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What happened?

As I gazed out at the waters off Australia’s Northern Territory coastline, I couldn’t help but marvel at the sheer power and unpredictability of the sea.

My name is Nigel. I’m a Southampton-born expat and an avid solo sailor, and I recently found myself entangled in a gripping tale of survival that would forever reaffirm the importance of preparation and the resilience of the human spirit.

On a fateful day, after enduring a harrowing night of electrical storms and winds exceeding 40 knots, I continued to sail my beloved Duncanson 34, the “Bison,” across the notorious Arafura Sea. My destination was the Gove Peninsula, just a pit stop on my journey back to Cairns. Little did I know that Mother Nature had a different plan in store for me. Unforgiving swells came crashing, knocking my yacht onto its beam ends, and, in the blink of an eye, I was thrown into the tempestuous waters.

Hanging on for dear life over the side of my vessel, I knew that one wrong move would mean my demise. With my head submerged and the sea’s icy grip threatening to pull me under, I reached for my trusty hook knife and cut the line that tethered me to the boat. I was free, but the challenges had just begun. With a heart pounding and adrenaline surging through my veins, I activated the Ocean Signal rescueME PLB1, my beacon of hope attached to my life jacket.

Eight long hours passed, with the vastness of the Arafura Sea stretching endlessly around me. It was during this time that the Australian Maritime Safety Authority (AMSA) received the beacon alert, pinpointing my distress signal nearly 93 kilometers northeast of the remote town of Nhulunbuy. The police in Darwin were alerted, and with unwavering dedication, they coordinated with Nhulunbuy water police to ready a vessel for my rescue. A Challenger SAR aircraft from Cairns, Queensland, soared above, homing in on my 121.5MHz beacon.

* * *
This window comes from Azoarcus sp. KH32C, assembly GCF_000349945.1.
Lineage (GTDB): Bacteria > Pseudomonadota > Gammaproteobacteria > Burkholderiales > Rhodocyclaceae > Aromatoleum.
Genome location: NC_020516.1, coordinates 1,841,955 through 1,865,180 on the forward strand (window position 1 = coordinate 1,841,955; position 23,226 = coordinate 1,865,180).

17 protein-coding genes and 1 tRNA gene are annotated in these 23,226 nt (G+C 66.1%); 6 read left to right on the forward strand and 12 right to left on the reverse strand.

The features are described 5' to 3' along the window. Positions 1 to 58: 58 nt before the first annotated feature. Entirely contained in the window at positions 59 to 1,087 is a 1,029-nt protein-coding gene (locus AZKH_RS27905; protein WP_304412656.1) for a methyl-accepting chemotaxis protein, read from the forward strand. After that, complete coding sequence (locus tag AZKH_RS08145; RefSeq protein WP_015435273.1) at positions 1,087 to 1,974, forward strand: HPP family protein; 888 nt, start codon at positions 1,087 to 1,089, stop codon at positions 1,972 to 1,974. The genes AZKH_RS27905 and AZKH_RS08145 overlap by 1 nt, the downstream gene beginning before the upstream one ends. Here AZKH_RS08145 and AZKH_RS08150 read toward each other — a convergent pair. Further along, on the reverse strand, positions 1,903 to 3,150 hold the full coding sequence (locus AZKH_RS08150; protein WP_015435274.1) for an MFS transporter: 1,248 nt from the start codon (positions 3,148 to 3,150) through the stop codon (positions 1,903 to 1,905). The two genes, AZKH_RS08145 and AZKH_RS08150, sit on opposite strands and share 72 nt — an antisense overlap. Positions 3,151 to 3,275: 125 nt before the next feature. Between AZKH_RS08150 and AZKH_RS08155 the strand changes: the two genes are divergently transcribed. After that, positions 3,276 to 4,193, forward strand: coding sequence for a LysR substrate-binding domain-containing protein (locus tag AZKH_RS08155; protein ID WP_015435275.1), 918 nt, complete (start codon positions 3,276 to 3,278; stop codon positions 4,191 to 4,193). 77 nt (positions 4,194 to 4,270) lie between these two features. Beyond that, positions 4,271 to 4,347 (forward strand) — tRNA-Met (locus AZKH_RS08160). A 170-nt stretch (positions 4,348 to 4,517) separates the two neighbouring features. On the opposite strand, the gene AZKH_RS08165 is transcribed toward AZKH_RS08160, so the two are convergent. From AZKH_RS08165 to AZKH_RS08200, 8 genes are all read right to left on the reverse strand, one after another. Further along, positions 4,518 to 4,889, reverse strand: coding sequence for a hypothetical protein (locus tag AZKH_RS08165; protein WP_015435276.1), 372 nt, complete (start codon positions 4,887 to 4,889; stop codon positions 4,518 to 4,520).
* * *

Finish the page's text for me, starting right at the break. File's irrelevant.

In an incredible feat, the AMSA crew deployed a life raft from the aircraft, mere meters from where I bobbed in the water. The radio crackled to life, and relief washed over me as they established contact. It was a first—no solo sailor had ever been rescued by an airborne life raft. Five hours after my initial sighting, the police rescue vessel arrived, carrying three crew members. Exhausted, dehydrated, and nursing two broken ribs from the previous night’s turmoil, I was finally en route to Gove District Hospital.

My yacht, the “Bison,” was later retrieved by friends in Nhulunbuy, but what truly warmed my heart was the safety of my faithful feline companion, Stinky, who had been my steadfast sailing mate for over 15 years.

As I look back on the 4th of January incident, I can’t help but reflect on the significance of being well-prepared and knowing how to use your safety equipment under duress. It became pure instinct, from using my hook knife to adjust my lifejacket for a snug fit, to locating and activating the PLB. The sea, with its capricious temperament, teaches us that there are no second chances. You either set sail prepared or become a statistic.

Words of wisdom

Thank you note to the Ocean Signal team